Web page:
Doroidotchi - The Tamagotchi-like Smart Contract

I've wanted to sit down and get a bit more familiar with ethereum and Solidity, but I tend to do best with an idea to pull off. Although it's a big job to be involved in the financial revolution, sometimes you just need something silly to hack out in an afternoon. With the recent 20th anniversary re-issue of the the Tamagotchi, the concept of an online dependant to look after seemed like exactly what I was looking for! So here is how we created a being that lives within the ethereum network.

I'll keep adding to this tutorial and polishing it here and there, eventually creating the full website within this article. If you have any feedback, please don't hesitate to comment on any of the various social media sites it will likely end up on.

Doroidotchi Requirements & Goals

  • No special token (no hate, just not needed here)
  • It's gotta look pretty cool (but that's Part 3)
  • It's gotta be easy to use
  • Time must progress without contract interaction ($$$)
  • One contract should support multiple Doroidotchis
  • Doroidotchi should be transferable
  • Gas fees should be kept to a minimum

Over the years, I had tried a couple tutorials, but none seemed to really work out. Documentation in the early era of blockchain tech can be a little lacking, or is fantastic but ends up being outdated due to the fast moving nature of the space. I expect this write-up to be similarly out of touch eventually, but hopefully it helps a couple people get started before then.

Just because this well respected blog is showing some code and deployment processes, doesn't mean it's doing it right. This is my first time creating on the ethereum network and this post should be considered completely void of adequate best practices. Read, Deploy, Run, and Destroy all at your own peril.

Let's setup a quick framework for our contract

pragma solidity ^0.4.17;

contract doroidotchiBasuketto {

  int constant hungerPerBlock = 1;
  int constant boredomPerBlock = 2;
  int constant energyPerBlock = 2;		

  int constant hungerPerFeed = 4000;
  int constant boredomPerEntertainment = 2000;
  int constant energyPerSleep = 8000;		

  struct DoroidotchiStruct {
    string doroidotchiName;

    int fed;
    uint fedBlock;
    int entertained;
    uint entertainedBlock;
    int rested;
    uint restedBlock;

    uint blockBorn;
    bool initiated;
  mapping (address => DoroidotchiStruct) public doroidotchi;			


In the initial definition of our contract above, we start by defining some constants that will be used throughout the game and never change. We also create a struct[ure] that will hold each of the Doroidotchi details, such as how healthy they are at the moment, when their latest updates occurred, when they were created and what their name is.

The most foreign part here to me was the mapping function at the end. It starts to make a lot more sense if you just consider "mapping" as a fancy word for array in Solidity. In this case, the array made from our mapping will be accessible as doroidotchi[address], and each of the attributes defined in our struct will be accessible as doroidotchi[address].attribute.

Creating you own Doroidotchi in the Basuketto

Now we've got to give users the ability to create a new Doroidotchi in our contract, so we create a new createDoroidotchi function.

function createDoroidotchi(string doroidotchiName) external {

	address parent = msg.sender;

	require (!doroidotchi[parent].initiated);
	require (bytes(doroidotchiName).length > 0);

	doroidotchi[parent].initiated = true;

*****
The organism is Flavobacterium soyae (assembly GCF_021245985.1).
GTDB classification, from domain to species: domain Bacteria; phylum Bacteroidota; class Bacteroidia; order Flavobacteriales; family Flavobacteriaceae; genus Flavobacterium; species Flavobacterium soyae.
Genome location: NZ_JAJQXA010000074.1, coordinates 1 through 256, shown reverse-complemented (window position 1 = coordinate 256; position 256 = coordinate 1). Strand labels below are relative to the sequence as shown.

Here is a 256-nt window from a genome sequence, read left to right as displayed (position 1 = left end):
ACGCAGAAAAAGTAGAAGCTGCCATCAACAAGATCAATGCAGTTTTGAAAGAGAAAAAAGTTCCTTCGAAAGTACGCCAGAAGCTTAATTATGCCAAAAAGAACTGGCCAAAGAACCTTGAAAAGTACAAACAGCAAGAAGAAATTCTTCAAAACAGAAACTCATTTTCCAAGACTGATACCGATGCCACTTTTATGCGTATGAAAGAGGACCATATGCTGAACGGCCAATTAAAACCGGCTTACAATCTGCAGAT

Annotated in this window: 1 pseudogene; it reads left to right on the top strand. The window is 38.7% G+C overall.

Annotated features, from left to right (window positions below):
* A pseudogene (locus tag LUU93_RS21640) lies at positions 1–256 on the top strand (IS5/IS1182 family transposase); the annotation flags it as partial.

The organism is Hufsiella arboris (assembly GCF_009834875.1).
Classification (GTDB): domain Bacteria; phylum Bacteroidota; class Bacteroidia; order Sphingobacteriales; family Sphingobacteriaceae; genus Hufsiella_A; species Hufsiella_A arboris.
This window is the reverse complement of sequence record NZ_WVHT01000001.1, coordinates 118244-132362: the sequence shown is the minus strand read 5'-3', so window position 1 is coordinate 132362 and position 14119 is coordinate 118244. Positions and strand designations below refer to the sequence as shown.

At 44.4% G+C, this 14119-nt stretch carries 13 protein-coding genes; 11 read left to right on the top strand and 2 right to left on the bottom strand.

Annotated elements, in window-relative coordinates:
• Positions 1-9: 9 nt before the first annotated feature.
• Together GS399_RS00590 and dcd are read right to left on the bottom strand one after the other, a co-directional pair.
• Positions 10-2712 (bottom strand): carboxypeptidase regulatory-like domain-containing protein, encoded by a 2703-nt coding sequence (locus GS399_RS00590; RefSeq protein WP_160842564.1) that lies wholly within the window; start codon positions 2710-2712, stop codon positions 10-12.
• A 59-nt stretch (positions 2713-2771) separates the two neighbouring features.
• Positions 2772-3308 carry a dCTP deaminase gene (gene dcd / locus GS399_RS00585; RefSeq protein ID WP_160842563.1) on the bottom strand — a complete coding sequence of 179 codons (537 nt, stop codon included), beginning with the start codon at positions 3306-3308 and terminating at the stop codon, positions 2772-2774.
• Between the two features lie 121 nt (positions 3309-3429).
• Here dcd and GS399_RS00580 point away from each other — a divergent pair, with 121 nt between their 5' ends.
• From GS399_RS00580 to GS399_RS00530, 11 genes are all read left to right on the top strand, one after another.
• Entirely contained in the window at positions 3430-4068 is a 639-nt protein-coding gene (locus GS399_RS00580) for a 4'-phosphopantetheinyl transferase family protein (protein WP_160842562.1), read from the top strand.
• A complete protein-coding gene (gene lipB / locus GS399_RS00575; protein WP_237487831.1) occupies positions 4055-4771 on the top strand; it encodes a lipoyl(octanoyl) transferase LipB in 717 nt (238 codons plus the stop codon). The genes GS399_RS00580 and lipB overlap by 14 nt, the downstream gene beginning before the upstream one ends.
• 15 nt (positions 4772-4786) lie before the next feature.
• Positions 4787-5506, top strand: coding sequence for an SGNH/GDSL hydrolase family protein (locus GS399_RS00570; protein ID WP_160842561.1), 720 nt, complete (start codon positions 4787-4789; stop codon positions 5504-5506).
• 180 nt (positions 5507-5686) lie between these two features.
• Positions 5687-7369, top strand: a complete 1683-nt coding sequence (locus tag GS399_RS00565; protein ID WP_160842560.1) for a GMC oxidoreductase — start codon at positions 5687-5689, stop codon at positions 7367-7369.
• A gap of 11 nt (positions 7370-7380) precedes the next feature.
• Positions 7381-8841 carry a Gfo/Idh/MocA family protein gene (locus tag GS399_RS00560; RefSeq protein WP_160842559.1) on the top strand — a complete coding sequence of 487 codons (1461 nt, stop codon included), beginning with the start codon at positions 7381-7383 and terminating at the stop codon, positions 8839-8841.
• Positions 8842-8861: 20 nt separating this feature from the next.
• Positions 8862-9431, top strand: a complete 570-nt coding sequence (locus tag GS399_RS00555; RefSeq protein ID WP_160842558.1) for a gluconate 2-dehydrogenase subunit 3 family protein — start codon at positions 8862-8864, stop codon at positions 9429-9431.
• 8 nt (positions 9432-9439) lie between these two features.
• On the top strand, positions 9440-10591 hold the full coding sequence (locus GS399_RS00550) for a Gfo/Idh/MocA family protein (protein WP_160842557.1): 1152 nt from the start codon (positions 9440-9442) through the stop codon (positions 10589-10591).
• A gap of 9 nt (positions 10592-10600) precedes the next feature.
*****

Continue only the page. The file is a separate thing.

doroidotchi[parent].doroidotchiName = doroidotchiName;

	doroidotchi[parent].fed = 5000;
	doroidotchi[parent].fedBlock = block.number;
	doroidotchi[parent].entertained = 7000;
	doroidotchi[parent].entertainedBlock = block.number;
	doroidotchi[parent].rested = 90000;
	doroidotchi[parent].restedBlock	= block.number;

	doroidotchi[parent].blockBorn = block.number;

Since the function is to be used externally by other actors on the network (other than the contract itself), we define the function as external. The only external data we need from the user in this case is a name for their beautiful little Doroidotchi, so we also add a function parameter for the doroidotchiName.

HOLY CRAP SECURITY RISK: Notice how there is zero validation being done on this name field? Computation inside a contract is expensive, so we won't bother wasting money here to make sure that there is no droid named little Bobby Tables or Jessica Javascript. Any interface we write will need to be aware of this limitation in the contract and sanitize the name prior to using it.

Within the creation function, we are accessing a point in the array specifically where our senders address sits. If my ethereum address was 0xca35b7d915458ef540ade6068dfe2f44e8fa733c, then you can envision each of these array calls as defining the attributes of my droid at doroidotchi["0xca35b7d915458ef540ade6068dfe2f44e8fa733c"].attribute. The msg.sender value is built-in and will always return to the value of the address that sent the transaction executing our functions. Similarly, the block.number value will always return the current height of the ethereum chain.

Finally, the other slightly new concept here is the use of the require function. These are run and cease the execution of the contract immediately if they are not satisfied. Using the require function at the beginning of the createDoroidotchi function, we will check to make that the doroidotchi has not been created for this ethereum address, and then that that name given has at least one character. The .initiated variable is not magic, it is just a boolean value within the DoroidotchiStruct. Since boolean values initiate as false, it is a good way to check that they struct found there is a real Doroidotchi, or the default state of a new struct.

Monitoring our precious Doroidotchi

function getDoroidotchi(address parent) public view 
  returns (
    string doroidotchiName, 
    int fed, 
    int entertained, 
    int rested, 
    uint age, 
    bool isDead
  ) {
  require (doroidotchi[parent].initiated);

  return (
    doroidotchi[parent].fed - calcHungerSince(parent), 
    doroidotchi[parent].entertained - calcBoredomSince(parent), 
    doroidotchi[parent].rested - calcEnergySince(parent), 
    block.number - doroidotchi[parent].blockBorn, 

Which happens to call some ugly utility functions. These just do the math to see how much change to our attributes have passed since we last performed an action. These allow our Doroidotchi to be constantly changing without any direct new writes/transactions, saving all players money, or saving the costs of an oracle to progress the game.

function calcHungerSince(address parent) public view 
  returns (int amount) {
    return hungerPerBlock *
      int(block.number - doroidotchi[parent].fedBlock);

function calcBoredomSince(address parent) public view 
  returns (int amount) {
    return boredomPerBlock *
      int(block.number - doroidotchi[parent].entertainedBlock);
function calcEnergySince(address parent) public view 
  returns (int amount) {
    return energyPerBlock *
      int(block.number -  doroidotchi[parent].restedBlock);